In ending the cycle of deprivation, setting boundaries, and effectively communicating your anger, you may experience some resistance by others to your new behaviors and attitudes. The resistance you experience may be a trigger for feelings of guilt and/or shame.

Today we’re focusing on handling these feelings that can undermine and sabotage your success going forward.

Guilt is a helpful emotion when it is justified. It motivates us to learn from our mistakes and make a change when warranted.

Shame is a sense of worthlessness or inadequacy about aspects of ourselves or in our basic nature.

The difference between Guilt and Shame: Guilt is feeling badly about what we do, shame is feeling badly about who we are.

As with any other emotion, it’s not necessarily the feeling itself that is problematic. Rather, it is our response that can have unwanted consequences. Some unhelpful reactions to shame and guilt include:
·        Defensiveness, attacking or striking out;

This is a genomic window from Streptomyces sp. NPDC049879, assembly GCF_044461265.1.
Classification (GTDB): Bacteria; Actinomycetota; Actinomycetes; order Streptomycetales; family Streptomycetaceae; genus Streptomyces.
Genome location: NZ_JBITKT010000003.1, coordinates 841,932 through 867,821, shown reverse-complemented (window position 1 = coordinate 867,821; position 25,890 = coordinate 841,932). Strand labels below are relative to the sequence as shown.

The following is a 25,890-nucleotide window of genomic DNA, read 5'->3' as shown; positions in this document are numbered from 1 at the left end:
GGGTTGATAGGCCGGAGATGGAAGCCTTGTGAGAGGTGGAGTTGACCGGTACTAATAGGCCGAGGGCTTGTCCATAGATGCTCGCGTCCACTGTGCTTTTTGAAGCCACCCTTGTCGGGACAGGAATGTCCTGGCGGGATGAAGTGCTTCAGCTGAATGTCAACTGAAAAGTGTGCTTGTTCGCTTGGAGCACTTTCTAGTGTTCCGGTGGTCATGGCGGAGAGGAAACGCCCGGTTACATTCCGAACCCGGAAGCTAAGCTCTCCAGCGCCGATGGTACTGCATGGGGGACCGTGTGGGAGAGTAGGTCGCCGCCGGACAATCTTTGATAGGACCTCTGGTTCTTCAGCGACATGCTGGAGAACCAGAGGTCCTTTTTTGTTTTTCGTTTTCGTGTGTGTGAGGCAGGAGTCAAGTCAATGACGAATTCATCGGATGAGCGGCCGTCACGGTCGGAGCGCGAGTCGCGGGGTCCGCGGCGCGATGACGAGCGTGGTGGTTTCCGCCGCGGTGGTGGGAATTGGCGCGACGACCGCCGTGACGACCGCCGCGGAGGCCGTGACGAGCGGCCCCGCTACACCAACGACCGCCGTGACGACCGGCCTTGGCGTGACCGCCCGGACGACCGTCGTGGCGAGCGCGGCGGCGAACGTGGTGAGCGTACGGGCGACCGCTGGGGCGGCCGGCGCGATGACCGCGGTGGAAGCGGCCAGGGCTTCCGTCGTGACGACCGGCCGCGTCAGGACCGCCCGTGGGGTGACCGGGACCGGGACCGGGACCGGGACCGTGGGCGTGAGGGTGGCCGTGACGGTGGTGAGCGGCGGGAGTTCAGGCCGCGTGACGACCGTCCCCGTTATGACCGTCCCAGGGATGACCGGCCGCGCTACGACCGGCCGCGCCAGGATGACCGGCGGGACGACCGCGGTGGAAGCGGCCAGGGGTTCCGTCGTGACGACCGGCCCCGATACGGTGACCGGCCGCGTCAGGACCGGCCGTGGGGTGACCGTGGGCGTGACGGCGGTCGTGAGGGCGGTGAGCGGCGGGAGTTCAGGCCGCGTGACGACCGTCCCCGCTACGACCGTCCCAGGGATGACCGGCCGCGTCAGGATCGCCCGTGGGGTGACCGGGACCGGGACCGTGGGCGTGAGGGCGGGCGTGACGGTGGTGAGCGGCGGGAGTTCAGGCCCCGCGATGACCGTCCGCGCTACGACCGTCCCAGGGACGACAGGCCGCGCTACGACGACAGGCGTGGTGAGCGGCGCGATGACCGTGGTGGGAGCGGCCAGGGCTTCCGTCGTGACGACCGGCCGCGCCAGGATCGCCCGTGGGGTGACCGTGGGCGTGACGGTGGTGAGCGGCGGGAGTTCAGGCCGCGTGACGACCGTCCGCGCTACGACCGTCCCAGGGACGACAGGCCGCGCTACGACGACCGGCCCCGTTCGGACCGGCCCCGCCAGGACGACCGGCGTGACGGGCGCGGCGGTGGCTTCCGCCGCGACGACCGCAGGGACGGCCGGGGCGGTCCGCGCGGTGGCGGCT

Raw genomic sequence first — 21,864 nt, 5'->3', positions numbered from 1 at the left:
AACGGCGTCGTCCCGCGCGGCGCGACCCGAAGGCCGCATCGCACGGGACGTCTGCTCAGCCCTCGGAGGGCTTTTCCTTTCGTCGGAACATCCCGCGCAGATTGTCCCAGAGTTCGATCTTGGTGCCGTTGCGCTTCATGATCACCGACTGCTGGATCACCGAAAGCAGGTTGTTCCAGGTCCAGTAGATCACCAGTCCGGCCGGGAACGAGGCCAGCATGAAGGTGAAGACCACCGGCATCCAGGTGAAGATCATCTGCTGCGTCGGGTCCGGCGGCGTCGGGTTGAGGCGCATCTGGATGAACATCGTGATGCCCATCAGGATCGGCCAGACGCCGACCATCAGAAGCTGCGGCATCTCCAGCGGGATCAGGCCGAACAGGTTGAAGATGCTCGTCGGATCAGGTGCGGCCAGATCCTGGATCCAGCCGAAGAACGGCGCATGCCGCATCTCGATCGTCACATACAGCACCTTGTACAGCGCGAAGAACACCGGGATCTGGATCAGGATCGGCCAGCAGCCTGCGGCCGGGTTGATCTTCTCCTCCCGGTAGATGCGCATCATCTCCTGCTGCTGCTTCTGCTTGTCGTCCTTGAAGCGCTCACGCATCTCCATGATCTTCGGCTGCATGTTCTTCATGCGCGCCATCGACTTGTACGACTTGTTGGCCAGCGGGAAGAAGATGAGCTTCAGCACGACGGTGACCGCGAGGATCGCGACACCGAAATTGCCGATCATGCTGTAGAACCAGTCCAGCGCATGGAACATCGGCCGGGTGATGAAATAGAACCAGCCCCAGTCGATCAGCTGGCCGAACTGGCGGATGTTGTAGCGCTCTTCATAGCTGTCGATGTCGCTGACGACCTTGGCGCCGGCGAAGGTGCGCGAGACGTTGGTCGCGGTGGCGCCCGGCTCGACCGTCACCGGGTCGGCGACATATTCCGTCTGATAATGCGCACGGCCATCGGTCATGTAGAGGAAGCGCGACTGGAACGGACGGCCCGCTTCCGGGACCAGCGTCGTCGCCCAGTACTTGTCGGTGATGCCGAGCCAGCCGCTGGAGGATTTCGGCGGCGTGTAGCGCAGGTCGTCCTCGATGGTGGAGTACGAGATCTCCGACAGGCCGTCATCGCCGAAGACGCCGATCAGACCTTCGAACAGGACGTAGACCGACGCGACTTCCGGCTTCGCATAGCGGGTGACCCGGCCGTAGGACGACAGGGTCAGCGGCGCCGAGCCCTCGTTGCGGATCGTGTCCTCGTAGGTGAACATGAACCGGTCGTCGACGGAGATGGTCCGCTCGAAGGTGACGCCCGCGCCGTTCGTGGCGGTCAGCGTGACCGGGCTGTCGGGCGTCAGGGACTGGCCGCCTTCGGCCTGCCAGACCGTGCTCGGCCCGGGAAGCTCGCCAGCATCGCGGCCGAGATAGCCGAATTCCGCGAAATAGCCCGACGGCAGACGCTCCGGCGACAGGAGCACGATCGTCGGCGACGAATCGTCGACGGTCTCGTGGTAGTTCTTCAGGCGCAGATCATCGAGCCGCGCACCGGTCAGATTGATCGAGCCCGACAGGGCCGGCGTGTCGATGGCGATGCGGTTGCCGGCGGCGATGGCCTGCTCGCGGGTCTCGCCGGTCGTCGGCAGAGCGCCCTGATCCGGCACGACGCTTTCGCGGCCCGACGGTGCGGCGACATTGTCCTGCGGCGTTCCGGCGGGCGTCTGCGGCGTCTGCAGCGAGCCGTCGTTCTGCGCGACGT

·        Relentless pursuit of power or perfection;
·        Blaming others;
·        Being overly nice or self-sacrificing;
·        Withdrawing or hiding.

Unhealthy guilt consumes your emotional strength and leads to resentment and anger (towards yourself or others).

The next time you feel guilty, be skeptical. Is your guilt trying to teach you something rational and helpful about your behavior, or is it just an emotional, irrational response to a situation?

Now it’s your turn:
IF you have done something to hurt or offend:

Step 1: Evaluate the seriousness of your actions/words and the consequences.

Step 2: Take responsibility for what you did or said.

If a friend was responsible, how serious would I consider it?
If someone did it to me, how serious would it be to me?
How important will this experience be five years from now?
Can any harm that occurred be corrected?

Step 3: Apologize sincerely. Do not explain, defend or justify… no ifs, ands or buts.

Step 4: Make amends when possible. Acknowledge the lesson learned.

Step 5: No obsessing over past behaviors… move on.

Step 6: Forgive yourself first.

REMEMBER: Healthy guilt is here to open you up to learning a lesson. Learn from the event.